Because I’m an expert at removing spindles, the next morning I gave it what for, but after a little initial movement, it simply wouldn’t budge. I even pondered if because it was a rather chilly morning the castings had contracted, and compressed the bearings onto the spindle, so let it sit in the sun for an hour or so to warm up (yes, I know, I know). Still no joy. Then with the clarity of hindsight realised that I was knocking it the wrong way. Perhaps now you understand why I take my wins wherever I can find them.

With the lathe all in one piece again, with the belt now hanging from the pulley, the final job was to fit a new top to the bench and cut the legs down 100 mm. The last owner must have been a giant of a man or woman, or they held the turning chisels in their teeth. Regardless it was far to high for me and my family. Unfortunately the top was nailed and glued down which made for a messy removal. I screwed the new top down in consideration for the next custodian of this lathe.

And that was it. All done. I mounted the lathe and finally late last night, almost one week to the hour, I managed to spend 30 minutes turning, (butchering), pieces of scrap. I really need to get my sharpening sorted out now, but that’s a topic for its own post.

In closing, you will notice the cleverly positioned cut outs in the bench top to allow shavings to fall down and slide forward to the floor to aide clean-up. I thought it a rather clever idea from the bench builder so replicated it in my top. I carefully measured the exposed bed areas and cut out just enough, but not too much. Having worked quite late into the evening to mount the top, and apply the first coat of varnish, I slept the satisfied sleep of progress made. Waking up during the night again, my mind drifted to having forgotten to put the belt on the pulley when inserting the spindle, and was having a chuckle as such a silly mistake. And then it hit me. I had forgotten to add a hole in the bench top between the lathe and motor pulleys. Sigh.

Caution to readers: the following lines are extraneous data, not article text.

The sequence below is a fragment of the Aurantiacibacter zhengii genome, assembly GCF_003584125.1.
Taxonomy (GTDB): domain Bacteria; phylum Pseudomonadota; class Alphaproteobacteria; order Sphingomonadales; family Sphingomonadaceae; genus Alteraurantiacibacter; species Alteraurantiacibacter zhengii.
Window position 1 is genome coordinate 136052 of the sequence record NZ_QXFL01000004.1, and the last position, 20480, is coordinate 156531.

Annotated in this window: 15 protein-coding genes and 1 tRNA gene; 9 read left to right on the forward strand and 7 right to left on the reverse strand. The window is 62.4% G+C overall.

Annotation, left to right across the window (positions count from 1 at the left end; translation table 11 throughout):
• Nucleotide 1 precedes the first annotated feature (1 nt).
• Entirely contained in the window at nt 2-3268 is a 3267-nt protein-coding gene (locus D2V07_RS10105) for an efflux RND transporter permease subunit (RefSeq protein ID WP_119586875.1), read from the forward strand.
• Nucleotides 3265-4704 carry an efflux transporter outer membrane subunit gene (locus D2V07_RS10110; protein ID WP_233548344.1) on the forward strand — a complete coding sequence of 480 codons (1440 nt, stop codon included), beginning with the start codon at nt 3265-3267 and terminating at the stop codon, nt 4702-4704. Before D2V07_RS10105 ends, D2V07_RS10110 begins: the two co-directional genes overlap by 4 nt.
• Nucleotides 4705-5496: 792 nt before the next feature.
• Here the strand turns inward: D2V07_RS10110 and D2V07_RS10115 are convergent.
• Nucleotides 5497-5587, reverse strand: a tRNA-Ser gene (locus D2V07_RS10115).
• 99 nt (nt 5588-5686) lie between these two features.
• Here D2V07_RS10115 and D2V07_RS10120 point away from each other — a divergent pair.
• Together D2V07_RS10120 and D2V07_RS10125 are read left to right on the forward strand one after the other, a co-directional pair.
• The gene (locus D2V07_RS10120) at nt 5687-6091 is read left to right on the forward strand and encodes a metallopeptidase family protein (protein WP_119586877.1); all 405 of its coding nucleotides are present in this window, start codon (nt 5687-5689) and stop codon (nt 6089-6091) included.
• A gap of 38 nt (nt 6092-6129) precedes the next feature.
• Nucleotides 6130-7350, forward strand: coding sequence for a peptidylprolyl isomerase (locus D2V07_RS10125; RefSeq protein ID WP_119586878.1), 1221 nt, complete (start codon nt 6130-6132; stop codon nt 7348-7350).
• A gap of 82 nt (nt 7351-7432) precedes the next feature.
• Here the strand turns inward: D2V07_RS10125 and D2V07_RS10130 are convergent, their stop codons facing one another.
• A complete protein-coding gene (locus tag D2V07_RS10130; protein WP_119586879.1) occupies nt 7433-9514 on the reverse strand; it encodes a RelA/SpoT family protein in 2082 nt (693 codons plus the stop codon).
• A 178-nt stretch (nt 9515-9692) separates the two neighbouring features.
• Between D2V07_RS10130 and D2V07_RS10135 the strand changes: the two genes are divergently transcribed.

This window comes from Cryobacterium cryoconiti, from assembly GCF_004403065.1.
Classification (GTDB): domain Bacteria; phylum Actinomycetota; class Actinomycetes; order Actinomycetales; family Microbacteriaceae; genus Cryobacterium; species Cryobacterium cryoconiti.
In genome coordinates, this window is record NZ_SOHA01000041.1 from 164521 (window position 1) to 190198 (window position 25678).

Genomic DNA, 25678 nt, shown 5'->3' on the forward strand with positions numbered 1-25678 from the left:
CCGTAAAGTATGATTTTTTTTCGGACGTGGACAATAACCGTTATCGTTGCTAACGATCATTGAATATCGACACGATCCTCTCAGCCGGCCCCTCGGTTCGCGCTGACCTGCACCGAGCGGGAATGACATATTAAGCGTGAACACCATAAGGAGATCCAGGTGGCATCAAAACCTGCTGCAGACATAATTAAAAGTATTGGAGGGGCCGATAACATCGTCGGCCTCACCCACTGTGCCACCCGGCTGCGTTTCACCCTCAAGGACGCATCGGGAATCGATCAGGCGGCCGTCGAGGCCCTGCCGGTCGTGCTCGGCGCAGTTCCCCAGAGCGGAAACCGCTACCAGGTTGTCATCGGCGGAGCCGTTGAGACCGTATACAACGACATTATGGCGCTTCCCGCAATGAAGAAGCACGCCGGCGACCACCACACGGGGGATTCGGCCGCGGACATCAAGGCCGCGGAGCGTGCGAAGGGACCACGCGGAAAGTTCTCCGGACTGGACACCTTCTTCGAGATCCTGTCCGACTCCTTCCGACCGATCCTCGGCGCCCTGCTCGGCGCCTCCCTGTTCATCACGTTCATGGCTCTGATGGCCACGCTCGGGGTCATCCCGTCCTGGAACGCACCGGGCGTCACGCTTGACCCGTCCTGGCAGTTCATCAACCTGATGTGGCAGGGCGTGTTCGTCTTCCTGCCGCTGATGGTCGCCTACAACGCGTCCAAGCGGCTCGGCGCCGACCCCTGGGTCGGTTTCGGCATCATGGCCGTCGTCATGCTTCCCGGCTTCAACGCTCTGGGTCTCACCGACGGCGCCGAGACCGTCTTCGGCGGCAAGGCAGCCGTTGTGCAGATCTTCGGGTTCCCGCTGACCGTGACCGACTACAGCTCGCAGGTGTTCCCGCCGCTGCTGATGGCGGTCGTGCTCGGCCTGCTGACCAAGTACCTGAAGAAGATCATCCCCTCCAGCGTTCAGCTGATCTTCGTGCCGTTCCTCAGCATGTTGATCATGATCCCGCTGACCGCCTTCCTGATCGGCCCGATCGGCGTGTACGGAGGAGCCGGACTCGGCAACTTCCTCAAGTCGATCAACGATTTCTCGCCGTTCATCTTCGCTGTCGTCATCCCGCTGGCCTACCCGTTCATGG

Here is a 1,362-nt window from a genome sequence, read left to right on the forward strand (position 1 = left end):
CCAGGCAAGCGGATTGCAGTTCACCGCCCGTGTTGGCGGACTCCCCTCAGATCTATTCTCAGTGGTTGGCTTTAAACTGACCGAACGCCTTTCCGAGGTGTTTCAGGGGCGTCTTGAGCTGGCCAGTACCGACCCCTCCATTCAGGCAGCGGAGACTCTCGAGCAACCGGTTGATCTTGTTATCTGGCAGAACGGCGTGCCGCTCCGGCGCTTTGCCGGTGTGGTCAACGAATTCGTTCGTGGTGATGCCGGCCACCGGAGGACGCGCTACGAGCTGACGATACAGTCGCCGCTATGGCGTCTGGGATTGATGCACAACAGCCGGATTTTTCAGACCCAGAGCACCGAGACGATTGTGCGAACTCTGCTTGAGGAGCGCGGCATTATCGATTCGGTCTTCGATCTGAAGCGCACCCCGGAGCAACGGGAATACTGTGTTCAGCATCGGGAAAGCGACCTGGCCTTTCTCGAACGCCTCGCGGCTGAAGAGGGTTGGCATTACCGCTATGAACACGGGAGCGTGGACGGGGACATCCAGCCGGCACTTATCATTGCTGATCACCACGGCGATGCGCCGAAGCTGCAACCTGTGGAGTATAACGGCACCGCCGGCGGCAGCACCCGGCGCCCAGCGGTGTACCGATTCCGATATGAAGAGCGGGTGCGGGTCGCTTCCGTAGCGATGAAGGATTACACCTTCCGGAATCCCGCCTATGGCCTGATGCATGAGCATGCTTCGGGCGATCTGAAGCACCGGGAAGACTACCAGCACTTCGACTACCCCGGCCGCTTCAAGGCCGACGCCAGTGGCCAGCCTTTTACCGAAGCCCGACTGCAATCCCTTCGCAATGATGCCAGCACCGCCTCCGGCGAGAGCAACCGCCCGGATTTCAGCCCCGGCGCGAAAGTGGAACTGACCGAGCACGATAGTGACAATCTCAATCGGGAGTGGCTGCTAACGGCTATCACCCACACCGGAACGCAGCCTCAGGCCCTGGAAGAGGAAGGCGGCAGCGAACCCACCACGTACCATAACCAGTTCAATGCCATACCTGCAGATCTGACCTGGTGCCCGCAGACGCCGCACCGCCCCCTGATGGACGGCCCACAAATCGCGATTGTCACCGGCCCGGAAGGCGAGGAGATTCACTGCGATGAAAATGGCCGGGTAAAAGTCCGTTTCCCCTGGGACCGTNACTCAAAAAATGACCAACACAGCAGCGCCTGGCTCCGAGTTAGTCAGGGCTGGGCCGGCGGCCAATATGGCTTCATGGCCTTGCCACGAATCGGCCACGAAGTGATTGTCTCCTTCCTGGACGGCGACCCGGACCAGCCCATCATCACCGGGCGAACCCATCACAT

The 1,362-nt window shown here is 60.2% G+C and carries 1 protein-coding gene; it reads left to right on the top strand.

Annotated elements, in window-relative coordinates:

May 2020


  1. That’s a lovely restoration job, Lance!
    I’m really enjoying your blogs.
    And good to see you again, today. We’ll have to make more of an effort to keep in touch 🙂

  2. Hi Lance, can you please tell me the model of your drive belt?
    Mine’s 51 years old and l cannot make out the number on the belt.